That finally does happen, and here’s where the comparison with Heather Mills comes in. After years of Patti suffering with Eric’s nearly monthly brushes with death, Clapton and his manager, Roger Forrester, hung her out to dry with minimal support. To a degree, this ended up being to Patti’s betterment as she was forced to find a new career, and she found creative fulfillment switching from modeling to photography.

While she didn’t make this comparison herself, one of her final passages struck me. Patti described the difference between illusion and reality, that of being a model posing for pictures and being the woman who had to try to live up to the expectations people had of the faces they saw on magazine covers. In her later years, Patti had found contentment not trying to live the image. For me, this seemed a parallel for the woman called “Layla” created by EC and the woman he finally conquered. The image inside his creative heart inspired him—but the real Patti Boyd was just another needle in his arm. We listeners have a similar relationship with the musicians who gave us the songs that defined our lives. We have the imagery and sounds we treasure juxtaposed against the reality upon which the transcendent was based. For Patti and Eric, the song “Wonderful Tonight” had a power only those two can understand, joyous when things are good, painful when they weren’t. For most of us, the lady who looks wonderful tonight is someone in the here and now, at least hopefully so. For me, all these years “Something” was just one of George’s classic songs—now I hear it wondering how George Harrison could have neglected, ignored, and then lost this wonderful muse. Likewise, in the harsh light of day, do we listeners lose the creative mysteries immortalized in the songs we brought into our hearts?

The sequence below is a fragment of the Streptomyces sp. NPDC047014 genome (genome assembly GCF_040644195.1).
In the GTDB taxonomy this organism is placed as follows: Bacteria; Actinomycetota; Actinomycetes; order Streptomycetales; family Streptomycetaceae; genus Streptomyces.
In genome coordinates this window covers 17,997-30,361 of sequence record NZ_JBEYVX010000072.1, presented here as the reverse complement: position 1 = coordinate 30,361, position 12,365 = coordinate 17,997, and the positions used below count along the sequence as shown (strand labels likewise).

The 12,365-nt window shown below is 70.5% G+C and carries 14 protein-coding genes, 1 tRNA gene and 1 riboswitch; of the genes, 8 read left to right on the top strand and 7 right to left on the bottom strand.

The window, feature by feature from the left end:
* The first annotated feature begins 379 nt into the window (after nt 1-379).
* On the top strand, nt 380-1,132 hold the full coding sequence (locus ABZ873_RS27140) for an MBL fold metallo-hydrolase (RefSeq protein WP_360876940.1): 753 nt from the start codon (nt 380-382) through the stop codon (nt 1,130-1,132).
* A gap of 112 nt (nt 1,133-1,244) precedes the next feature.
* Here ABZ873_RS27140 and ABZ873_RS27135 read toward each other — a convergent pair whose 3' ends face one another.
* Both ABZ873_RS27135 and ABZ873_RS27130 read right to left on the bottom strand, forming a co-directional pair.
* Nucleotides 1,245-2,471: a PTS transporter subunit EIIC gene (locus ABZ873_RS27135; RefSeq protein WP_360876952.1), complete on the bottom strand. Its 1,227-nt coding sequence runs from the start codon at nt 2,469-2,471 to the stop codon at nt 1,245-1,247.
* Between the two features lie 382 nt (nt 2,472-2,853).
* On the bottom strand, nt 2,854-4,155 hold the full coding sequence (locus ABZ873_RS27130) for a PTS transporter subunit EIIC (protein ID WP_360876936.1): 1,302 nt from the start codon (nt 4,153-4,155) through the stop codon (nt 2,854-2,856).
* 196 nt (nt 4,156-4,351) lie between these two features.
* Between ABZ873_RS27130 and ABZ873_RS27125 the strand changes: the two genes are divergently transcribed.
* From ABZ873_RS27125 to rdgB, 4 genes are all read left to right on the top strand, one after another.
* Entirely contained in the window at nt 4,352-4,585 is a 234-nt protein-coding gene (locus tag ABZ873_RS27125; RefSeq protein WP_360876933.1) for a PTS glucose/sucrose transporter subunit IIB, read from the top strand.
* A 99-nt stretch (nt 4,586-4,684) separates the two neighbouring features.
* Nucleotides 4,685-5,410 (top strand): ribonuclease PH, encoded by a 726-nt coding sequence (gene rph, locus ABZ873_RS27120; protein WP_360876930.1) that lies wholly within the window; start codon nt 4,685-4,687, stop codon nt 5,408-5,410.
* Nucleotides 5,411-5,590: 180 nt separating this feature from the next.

Well, a survivor named Patti Boyd didn’t. The best thing about her book is that she is now her own muse. Not a bad place to end up.


Dr. Wesley Britton is co-host of online radio’s “Dave White Presents” which features interviews with a wide range of entertainers. Past programs are archived at He is also author of four books on espionage and runs Wes teaches English at Harrisburg Area Community College.